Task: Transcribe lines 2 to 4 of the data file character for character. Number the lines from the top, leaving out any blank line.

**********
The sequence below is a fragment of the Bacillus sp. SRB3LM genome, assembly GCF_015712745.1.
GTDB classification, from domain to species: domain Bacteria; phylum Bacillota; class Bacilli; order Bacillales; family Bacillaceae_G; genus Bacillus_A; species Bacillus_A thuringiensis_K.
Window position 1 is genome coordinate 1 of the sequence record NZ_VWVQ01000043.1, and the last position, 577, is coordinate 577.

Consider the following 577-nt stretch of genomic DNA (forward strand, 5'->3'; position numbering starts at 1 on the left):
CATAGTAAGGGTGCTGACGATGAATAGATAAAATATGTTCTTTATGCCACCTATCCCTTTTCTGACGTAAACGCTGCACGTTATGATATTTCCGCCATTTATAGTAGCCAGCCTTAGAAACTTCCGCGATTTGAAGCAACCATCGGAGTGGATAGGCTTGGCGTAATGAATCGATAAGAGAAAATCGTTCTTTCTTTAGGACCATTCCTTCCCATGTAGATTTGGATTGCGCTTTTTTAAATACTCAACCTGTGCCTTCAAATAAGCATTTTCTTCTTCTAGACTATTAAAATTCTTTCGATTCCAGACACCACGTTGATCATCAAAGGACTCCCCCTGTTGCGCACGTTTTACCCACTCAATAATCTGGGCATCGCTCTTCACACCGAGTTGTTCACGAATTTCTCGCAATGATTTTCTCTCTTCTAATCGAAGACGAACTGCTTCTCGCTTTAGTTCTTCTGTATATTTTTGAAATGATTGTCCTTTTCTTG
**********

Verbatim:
GTDB classification, from domain to species: domain Bacteria; phylum Bacillota; class Bacilli; order Bacillales; family Bacillaceae_G; genus Bacillus_A; species Bacillus_A thuringiensis_K.
Window position 1 is genome coordinate 1 of the sequence record NZ_VWVQ01000043.1, and the last position, 577, is coordinate 577.

Consider the following 577-nt stretch of genomic DNA (forward strand, 5'->3'; position numbering starts at 1 on the left):